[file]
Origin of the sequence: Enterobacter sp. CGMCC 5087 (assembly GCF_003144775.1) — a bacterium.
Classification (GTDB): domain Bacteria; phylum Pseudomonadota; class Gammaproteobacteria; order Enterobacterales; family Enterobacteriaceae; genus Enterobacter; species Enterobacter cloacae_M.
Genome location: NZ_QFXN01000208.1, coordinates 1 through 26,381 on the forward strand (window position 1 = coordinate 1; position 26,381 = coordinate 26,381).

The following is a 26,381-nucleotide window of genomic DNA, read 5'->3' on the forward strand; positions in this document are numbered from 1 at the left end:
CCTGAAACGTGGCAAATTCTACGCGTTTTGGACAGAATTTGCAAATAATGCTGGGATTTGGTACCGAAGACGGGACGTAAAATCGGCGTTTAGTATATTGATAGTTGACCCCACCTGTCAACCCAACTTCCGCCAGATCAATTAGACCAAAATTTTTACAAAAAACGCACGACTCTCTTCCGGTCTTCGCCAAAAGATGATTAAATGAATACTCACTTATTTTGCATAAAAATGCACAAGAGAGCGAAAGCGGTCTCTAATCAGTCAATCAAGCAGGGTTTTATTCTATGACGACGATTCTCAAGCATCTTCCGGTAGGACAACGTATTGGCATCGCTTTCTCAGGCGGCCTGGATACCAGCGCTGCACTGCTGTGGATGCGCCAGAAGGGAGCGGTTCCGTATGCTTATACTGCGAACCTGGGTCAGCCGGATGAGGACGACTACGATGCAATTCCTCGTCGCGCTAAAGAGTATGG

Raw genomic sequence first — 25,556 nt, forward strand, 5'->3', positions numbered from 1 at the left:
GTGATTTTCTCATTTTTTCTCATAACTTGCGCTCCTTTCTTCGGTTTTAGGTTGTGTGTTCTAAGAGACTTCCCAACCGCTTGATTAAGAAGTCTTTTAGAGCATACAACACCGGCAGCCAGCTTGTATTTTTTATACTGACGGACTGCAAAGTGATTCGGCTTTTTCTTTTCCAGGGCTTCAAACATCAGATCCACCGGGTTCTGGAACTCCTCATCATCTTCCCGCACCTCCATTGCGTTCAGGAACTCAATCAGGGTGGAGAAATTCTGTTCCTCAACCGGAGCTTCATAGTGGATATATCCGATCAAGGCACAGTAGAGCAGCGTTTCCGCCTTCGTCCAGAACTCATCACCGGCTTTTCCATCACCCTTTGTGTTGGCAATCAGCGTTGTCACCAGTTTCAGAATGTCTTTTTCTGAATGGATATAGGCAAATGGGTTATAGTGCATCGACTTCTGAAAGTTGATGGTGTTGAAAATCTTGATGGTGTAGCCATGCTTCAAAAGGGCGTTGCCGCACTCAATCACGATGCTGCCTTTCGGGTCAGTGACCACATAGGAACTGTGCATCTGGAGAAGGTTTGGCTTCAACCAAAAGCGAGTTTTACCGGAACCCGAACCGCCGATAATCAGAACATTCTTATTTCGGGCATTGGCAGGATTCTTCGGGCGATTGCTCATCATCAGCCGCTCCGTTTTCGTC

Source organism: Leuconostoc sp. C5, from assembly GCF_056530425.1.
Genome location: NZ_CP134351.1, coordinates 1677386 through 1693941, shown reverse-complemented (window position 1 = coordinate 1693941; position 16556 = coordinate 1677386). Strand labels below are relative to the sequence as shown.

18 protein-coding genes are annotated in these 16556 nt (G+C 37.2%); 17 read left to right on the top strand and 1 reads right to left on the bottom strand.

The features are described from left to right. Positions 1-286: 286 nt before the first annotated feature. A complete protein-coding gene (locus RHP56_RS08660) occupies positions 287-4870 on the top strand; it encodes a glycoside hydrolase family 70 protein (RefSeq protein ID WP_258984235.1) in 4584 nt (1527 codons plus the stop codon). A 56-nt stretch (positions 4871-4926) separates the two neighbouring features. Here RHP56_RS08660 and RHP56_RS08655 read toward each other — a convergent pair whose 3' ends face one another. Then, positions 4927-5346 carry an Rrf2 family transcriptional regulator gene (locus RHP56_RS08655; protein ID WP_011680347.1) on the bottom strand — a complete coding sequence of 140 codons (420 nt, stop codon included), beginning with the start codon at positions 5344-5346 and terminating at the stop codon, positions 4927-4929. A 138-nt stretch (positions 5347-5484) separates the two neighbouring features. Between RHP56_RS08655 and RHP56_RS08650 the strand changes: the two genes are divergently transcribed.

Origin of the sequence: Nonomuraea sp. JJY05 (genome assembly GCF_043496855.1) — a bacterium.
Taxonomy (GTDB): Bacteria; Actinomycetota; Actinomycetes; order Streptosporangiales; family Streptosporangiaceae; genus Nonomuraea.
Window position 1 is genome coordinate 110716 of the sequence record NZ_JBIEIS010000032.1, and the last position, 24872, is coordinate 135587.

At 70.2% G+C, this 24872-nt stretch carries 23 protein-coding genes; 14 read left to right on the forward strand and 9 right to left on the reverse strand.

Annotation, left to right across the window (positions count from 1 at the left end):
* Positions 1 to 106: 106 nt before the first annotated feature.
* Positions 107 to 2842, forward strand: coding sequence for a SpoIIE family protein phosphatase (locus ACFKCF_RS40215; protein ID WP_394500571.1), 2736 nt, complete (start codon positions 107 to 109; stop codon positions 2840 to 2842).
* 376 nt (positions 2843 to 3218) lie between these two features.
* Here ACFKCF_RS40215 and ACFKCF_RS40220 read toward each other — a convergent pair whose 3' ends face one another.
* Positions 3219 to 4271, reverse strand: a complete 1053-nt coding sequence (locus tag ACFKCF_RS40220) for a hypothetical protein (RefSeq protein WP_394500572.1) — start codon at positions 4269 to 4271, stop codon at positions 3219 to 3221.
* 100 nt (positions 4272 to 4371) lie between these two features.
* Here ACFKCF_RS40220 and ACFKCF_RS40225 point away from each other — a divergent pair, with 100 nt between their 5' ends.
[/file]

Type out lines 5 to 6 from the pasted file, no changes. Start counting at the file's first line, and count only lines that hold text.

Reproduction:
CCTGAAACGTGGCAAATTCTACGCGTTTTGGACAGAATTTGCAAATAATGCTGGGATTTGGTACCGAAGACGGGACGTAAAATCGGCGTTTAGTATATTGATAGTTGACCCCACCTGTCAACCCAACTTCCGCCAGATCAATTAGACCAAAATTTTTACAAAAAACGCACGACTCTCTTCCGGTCTTCGCCAAAAGATGATTAAATGAATACTCACTTATTTTGCATAAAAATGCACAAGAGAGCGAAAGCGGTCTCTAATCAGTCAATCAAGCAGGGTTTTATTCTATGACGACGATTCTCAAGCATCTTCCGGTAGGACAACGTATTGGCATCGCTTTCTCAGGCGGCCTGGATACCAGCGCTGCACTGCTGTGGATGCGCCAGAAGGGAGCGGTTCCGTATGCTTATACTGCGAACCTGGGTCAGCCGGATGAGGACGACTACGATGCAATTCCTCGTCGCGCTAAAGAGTATGG

Raw genomic sequence first — 25,556 nt, forward strand, 5'->3', positions numbered from 1 at the left: